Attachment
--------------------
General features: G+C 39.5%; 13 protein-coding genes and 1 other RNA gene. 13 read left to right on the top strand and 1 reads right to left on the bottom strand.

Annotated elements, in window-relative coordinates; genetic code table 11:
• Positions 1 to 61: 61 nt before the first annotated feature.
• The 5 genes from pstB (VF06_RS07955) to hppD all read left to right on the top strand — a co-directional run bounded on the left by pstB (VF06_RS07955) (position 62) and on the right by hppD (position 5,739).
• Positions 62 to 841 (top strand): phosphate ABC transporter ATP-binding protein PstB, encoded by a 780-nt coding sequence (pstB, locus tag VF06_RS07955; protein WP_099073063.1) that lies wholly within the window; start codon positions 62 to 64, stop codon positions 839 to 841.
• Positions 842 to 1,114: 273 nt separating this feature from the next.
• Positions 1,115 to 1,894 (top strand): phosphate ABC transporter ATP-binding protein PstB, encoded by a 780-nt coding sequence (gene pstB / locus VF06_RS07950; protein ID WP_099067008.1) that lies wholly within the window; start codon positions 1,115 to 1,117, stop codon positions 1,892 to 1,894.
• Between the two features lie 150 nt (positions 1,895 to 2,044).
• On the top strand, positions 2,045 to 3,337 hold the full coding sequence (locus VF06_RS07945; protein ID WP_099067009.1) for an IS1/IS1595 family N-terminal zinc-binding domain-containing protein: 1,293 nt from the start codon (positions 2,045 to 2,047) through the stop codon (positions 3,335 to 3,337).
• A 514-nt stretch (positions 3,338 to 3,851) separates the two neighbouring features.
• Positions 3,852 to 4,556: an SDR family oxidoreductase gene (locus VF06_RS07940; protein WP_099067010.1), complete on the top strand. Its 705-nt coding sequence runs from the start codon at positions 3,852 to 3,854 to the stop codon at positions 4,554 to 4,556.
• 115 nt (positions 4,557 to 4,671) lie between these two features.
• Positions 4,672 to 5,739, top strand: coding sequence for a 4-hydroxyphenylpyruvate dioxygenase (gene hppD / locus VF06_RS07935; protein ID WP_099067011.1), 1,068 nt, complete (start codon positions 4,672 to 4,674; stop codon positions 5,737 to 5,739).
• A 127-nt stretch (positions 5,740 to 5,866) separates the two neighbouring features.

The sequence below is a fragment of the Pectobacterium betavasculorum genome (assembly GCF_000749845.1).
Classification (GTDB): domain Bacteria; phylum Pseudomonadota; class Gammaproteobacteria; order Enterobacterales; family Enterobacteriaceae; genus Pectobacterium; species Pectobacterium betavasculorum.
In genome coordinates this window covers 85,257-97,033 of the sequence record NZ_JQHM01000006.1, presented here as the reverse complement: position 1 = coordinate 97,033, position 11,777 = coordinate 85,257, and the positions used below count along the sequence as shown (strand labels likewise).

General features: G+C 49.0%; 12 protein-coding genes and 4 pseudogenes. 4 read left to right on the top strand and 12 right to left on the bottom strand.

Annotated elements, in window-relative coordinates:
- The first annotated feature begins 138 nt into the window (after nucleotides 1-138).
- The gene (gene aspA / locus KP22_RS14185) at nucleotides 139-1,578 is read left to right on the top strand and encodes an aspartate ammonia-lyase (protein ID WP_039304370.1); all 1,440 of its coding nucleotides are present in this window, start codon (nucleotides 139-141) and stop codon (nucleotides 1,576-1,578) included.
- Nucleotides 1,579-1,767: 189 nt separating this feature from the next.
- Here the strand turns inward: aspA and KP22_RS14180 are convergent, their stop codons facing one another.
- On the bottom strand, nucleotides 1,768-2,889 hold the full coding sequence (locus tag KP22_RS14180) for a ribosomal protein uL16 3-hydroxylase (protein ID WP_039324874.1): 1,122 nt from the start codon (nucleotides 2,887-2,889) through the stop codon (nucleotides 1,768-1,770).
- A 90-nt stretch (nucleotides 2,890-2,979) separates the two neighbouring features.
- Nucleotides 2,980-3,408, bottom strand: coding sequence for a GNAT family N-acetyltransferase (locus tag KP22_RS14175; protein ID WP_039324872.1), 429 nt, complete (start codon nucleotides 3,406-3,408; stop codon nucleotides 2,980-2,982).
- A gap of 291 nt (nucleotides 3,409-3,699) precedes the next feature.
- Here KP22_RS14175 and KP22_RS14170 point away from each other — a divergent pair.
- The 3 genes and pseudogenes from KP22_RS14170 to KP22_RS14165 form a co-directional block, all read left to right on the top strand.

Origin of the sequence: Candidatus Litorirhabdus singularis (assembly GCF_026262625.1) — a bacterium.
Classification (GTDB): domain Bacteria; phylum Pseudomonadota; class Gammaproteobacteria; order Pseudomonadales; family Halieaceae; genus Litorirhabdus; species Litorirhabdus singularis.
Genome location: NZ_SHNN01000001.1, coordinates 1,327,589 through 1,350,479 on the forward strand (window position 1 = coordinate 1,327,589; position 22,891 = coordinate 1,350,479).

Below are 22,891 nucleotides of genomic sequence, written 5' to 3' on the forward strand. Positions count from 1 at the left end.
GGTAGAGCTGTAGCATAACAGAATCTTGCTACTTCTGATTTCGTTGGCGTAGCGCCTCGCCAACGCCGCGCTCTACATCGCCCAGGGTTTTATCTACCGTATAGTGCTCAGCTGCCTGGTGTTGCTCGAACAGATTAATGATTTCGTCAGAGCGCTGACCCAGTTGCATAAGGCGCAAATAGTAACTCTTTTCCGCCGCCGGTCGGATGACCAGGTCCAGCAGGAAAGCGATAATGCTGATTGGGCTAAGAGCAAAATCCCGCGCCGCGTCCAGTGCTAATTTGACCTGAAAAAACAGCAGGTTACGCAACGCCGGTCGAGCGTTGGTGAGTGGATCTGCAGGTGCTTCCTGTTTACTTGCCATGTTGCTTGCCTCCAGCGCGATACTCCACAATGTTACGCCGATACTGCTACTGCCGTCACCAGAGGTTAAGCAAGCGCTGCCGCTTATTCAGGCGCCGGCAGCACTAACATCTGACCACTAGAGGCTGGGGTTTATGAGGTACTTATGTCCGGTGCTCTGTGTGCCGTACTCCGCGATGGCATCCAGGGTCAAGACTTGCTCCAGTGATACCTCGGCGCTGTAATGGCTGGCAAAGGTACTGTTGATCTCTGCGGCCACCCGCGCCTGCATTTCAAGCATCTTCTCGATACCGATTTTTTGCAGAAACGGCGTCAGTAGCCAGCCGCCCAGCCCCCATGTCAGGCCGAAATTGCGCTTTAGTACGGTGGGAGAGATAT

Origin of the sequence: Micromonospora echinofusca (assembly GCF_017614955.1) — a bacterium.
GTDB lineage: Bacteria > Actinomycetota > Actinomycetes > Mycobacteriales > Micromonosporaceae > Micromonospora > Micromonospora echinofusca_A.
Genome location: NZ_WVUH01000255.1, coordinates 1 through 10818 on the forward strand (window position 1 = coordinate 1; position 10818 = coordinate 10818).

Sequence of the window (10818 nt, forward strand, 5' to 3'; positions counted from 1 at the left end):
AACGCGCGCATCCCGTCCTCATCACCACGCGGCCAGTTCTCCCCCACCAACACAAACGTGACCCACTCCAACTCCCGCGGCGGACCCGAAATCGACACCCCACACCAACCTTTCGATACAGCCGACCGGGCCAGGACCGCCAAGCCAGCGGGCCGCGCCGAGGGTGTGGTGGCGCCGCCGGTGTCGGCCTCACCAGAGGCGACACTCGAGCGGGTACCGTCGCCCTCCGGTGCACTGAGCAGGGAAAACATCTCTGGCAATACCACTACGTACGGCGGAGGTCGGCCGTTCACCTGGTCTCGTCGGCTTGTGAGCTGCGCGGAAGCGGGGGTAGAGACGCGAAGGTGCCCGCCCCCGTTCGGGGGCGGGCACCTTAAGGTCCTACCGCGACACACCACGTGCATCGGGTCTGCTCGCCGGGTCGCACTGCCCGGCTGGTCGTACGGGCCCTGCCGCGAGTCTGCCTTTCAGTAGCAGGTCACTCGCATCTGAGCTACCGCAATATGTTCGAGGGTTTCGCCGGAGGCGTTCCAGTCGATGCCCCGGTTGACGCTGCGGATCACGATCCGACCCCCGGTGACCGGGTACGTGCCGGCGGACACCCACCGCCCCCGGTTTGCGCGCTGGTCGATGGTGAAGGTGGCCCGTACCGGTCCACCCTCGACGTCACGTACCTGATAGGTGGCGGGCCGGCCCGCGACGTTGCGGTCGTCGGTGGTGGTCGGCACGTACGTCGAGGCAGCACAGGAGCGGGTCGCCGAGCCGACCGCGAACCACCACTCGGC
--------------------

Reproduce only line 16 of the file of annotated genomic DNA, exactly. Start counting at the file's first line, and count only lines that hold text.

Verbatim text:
Classification (GTDB): domain Bacteria; phylum Pseudomonadota; class Gammaproteobacteria; order Enterobacterales; family Enterobacteriaceae; genus Pectobacterium; species Pectobacterium betavasculorum.